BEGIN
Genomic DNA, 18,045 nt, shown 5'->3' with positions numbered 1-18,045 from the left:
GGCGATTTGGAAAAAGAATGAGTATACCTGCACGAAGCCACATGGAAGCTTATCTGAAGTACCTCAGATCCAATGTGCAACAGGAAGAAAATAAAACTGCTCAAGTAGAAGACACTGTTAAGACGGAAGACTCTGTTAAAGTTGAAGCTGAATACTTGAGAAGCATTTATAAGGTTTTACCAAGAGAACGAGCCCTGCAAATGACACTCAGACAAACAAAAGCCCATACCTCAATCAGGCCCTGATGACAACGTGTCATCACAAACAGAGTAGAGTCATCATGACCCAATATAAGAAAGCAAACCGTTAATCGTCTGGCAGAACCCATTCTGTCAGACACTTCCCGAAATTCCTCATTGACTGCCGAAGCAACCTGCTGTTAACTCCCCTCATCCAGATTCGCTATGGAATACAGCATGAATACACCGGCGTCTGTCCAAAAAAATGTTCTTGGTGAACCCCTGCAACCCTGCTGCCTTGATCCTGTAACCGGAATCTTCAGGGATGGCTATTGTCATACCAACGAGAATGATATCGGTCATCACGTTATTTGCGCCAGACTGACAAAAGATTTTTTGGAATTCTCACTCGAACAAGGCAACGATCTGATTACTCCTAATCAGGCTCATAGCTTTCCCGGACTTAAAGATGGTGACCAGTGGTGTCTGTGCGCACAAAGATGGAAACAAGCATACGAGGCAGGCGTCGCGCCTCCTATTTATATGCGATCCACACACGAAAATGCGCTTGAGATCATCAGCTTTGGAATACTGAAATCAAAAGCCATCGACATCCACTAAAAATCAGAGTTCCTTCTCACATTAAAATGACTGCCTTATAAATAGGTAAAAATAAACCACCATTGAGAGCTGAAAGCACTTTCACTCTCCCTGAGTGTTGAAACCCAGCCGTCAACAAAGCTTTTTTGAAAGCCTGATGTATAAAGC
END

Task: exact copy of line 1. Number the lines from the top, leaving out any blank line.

Genomic DNA, 18,045 nt, shown 5'->3' with positions numbered 1-18,045 from the left: